A history of the Oxford Terrace Baptist Church

In 1862, the Rev. Decimus Dolamore was invited to Christchurch and he was the pastor for Baptist services that took place in the Town Hall. Differences of religious views divided the membership, but later the “Strict and Particular” united with “General” Baptists in the beginning of 1871.

Baptist Church, Oxford Terrace, Christchurch [ca. 1885]
In the late 1870s,  the congregation of the  needed more space. A half-acre section was purchased on the corner of Oxford Terrace and Madras Street in October 1878 for £1,325. A competition to design the new church was held in 1881. Eight designs were submitted. The prize went to local architect Mr E.J. Saunders. Tenders were considered too high and the plans were pruned. In September 1881 the lowest tender of £3,130 from Morey and McHale was accepted. The foundation stone was laid on 14 October 1881 and the building opened on 9 July 1882.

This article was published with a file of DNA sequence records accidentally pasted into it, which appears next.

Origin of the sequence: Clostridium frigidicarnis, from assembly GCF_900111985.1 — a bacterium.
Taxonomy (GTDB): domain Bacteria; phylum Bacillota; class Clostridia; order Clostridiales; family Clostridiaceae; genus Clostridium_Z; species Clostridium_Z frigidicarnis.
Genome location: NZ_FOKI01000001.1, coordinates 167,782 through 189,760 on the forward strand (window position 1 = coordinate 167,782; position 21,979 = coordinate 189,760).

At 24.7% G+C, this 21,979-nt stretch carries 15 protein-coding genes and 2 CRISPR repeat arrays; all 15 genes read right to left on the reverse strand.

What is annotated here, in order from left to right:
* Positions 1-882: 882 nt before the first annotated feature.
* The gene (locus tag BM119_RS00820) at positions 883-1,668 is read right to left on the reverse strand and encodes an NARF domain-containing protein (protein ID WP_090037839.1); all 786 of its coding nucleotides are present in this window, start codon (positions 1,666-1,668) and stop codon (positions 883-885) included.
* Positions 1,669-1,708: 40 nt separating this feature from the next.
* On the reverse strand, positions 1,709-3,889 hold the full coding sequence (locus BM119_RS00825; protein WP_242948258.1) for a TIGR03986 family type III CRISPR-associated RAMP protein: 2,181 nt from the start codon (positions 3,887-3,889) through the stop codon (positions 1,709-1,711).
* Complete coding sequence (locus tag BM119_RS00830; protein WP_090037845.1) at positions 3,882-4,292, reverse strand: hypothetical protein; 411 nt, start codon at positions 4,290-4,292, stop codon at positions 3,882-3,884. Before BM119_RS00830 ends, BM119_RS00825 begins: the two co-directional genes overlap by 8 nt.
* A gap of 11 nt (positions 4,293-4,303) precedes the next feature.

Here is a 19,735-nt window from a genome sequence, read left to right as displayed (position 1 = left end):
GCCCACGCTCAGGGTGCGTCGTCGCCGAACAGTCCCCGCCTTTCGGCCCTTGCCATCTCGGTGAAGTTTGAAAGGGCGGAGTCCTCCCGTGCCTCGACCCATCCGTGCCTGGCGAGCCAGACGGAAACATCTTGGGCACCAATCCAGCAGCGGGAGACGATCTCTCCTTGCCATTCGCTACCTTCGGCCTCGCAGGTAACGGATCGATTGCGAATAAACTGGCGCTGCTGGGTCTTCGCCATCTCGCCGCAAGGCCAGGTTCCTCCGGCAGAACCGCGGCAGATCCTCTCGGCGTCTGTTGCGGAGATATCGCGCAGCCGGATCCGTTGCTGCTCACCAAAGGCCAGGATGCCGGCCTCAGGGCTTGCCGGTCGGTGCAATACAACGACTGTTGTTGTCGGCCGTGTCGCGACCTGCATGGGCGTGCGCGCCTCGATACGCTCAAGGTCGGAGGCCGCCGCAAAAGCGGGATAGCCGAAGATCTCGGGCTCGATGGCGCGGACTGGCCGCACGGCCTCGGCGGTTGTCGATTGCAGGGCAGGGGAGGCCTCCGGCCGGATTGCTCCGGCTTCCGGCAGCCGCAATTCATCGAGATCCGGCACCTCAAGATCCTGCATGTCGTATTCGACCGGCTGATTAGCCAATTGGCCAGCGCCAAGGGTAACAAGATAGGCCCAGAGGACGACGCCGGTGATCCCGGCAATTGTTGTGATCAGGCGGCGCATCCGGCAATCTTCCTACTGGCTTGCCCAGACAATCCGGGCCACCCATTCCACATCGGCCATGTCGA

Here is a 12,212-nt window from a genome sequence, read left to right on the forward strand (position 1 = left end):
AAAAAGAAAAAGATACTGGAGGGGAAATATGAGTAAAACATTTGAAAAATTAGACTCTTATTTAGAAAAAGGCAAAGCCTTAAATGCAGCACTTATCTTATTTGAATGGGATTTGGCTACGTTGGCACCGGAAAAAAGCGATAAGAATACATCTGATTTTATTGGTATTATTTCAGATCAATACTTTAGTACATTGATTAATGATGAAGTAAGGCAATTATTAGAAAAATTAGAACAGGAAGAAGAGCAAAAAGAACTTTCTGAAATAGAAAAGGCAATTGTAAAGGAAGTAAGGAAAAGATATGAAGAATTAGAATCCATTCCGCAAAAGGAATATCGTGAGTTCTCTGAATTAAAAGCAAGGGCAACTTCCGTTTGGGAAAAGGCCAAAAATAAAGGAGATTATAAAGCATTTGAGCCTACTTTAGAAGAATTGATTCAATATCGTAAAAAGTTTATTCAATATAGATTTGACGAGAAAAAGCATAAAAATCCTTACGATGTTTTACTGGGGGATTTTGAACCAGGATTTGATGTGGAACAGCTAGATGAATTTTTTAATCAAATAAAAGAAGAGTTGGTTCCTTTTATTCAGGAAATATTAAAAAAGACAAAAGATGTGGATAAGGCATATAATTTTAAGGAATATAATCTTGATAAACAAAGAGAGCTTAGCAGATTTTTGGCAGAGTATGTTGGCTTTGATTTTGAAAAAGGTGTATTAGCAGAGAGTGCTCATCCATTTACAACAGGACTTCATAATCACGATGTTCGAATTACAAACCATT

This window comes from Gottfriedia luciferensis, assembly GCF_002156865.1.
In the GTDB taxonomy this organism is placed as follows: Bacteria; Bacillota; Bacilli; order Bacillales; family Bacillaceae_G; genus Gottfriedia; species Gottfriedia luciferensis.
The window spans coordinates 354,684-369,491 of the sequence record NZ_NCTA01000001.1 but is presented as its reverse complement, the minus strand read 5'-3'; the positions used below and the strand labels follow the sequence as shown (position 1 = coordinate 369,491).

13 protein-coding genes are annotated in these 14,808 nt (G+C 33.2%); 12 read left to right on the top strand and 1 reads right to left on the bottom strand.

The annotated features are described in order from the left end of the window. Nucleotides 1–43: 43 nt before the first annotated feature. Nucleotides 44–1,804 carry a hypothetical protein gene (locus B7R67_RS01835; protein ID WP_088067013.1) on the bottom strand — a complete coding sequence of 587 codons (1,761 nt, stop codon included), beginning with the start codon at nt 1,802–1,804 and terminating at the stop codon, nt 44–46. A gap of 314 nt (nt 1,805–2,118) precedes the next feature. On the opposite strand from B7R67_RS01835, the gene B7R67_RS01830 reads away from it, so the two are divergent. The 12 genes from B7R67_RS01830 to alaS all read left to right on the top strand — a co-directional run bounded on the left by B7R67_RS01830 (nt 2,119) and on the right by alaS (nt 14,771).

In 1931, the church celebrated its Diamond Jubilee. We have just digitised the souvenir pamphlet which contains a history of the church as well as the programme of jubilee events.

The interior was refurbished in the late 1980s. The Church was seriously damaged in the 4 September 2010 earthquake but the front facade was propped up and was to be repaired. It was totally destroyed by the 22 February 2011 earthquake. The side walls fell outwards and the roof collapsed.

One year after the earthquake, local artist Peter Majendie of the Sidedoor Arts Trust created a temporary art installation called 185 Empty Chairs.  The chairs were placed on 185 square metress of ready-lawn grass, just as the pews of the old church building had been placed – except facing the opposite direction.

White chairs at Oxford Terrace Baptist ChurchWhite chairs at Oxford Terrace Baptist Church

One thought on “A history of the Oxford Terrace Baptist Church

  1. purplerulz 12 September 2012 / 10:00 am

    I find the ‘185 Chairs’ installation one of the most moving places I have ever been. I truly shows the scale of the city’s loss and the individual loss of the people who loved and knew the people who died as a result of the earthquakes. I would like it to be permanent though!

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